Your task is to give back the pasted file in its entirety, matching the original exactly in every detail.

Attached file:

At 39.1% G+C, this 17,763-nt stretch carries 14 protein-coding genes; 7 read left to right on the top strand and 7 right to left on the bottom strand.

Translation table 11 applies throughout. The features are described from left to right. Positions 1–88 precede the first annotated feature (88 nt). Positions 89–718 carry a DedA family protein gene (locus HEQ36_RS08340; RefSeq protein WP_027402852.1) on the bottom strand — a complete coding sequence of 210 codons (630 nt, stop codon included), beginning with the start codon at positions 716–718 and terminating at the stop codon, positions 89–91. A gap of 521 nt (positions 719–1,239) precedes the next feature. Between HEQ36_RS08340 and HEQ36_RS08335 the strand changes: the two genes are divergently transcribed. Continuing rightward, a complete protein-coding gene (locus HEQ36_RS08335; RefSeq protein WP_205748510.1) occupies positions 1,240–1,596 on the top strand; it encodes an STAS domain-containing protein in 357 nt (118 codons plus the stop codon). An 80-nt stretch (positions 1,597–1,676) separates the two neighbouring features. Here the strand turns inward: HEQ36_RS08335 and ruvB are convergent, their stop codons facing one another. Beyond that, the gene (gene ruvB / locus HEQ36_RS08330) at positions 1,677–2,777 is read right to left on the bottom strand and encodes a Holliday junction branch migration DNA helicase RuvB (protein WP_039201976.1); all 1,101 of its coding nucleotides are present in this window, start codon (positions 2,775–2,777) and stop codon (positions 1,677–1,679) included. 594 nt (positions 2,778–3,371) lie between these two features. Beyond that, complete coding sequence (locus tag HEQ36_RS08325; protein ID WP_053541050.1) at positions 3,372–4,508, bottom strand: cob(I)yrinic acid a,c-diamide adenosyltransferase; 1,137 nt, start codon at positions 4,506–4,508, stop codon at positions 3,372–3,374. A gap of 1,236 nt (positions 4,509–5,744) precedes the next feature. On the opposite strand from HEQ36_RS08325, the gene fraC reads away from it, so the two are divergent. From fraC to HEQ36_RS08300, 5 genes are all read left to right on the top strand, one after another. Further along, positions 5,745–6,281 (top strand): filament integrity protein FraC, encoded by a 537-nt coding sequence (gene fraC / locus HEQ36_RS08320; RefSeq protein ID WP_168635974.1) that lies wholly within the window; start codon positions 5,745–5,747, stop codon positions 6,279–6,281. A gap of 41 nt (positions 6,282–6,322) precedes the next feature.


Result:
At 39.1% G+C, this 17,763-nt stretch carries 14 protein-coding genes; 7 read left to right on the top strand and 7 right to left on the bottom strand.

Translation table 11 applies throughout. The features are described from left to right. Positions 1–88 precede the first annotated feature (88 nt). Positions 89–718 carry a DedA family protein gene (locus HEQ36_RS08340; RefSeq protein WP_027402852.1) on the bottom strand — a complete coding sequence of 210 codons (630 nt, stop codon included), beginning with the start codon at positions 716–718 and terminating at the stop codon, positions 89–91. A gap of 521 nt (positions 719–1,239) precedes the next feature. Between HEQ36_RS08340 and HEQ36_RS08335 the strand changes: the two genes are divergently transcribed. Continuing rightward, a complete protein-coding gene (locus HEQ36_RS08335; RefSeq protein WP_205748510.1) occupies positions 1,240–1,596 on the top strand; it encodes an STAS domain-containing protein in 357 nt (118 codons plus the stop codon). An 80-nt stretch (positions 1,597–1,676) separates the two neighbouring features. Here the strand turns inward: HEQ36_RS08335 and ruvB are convergent, their stop codons facing one another. Beyond that, the gene (gene ruvB / locus HEQ36_RS08330) at positions 1,677–2,777 is read right to left on the bottom strand and encodes a Holliday junction branch migration DNA helicase RuvB (protein WP_039201976.1); all 1,101 of its coding nucleotides are present in this window, start codon (positions 2,775–2,777) and stop codon (positions 1,677–1,679) included. 594 nt (positions 2,778–3,371) lie between these two features. Beyond that, complete coding sequence (locus tag HEQ36_RS08325; protein ID WP_053541050.1) at positions 3,372–4,508, bottom strand: cob(I)yrinic acid a,c-diamide adenosyltransferase; 1,137 nt, start codon at positions 4,506–4,508, stop codon at positions 3,372–3,374. A gap of 1,236 nt (positions 4,509–5,744) precedes the next feature. On the opposite strand from HEQ36_RS08325, the gene fraC reads away from it, so the two are divergent. From fraC to HEQ36_RS08300, 5 genes are all read left to right on the top strand, one after another. Further along, positions 5,745–6,281 (top strand): filament integrity protein FraC, encoded by a 537-nt coding sequence (gene fraC / locus HEQ36_RS08320; RefSeq protein ID WP_168635974.1) that lies wholly within the window; start codon positions 5,745–5,747, stop codon positions 6,279–6,281. A gap of 41 nt (positions 6,282–6,322) precedes the next feature.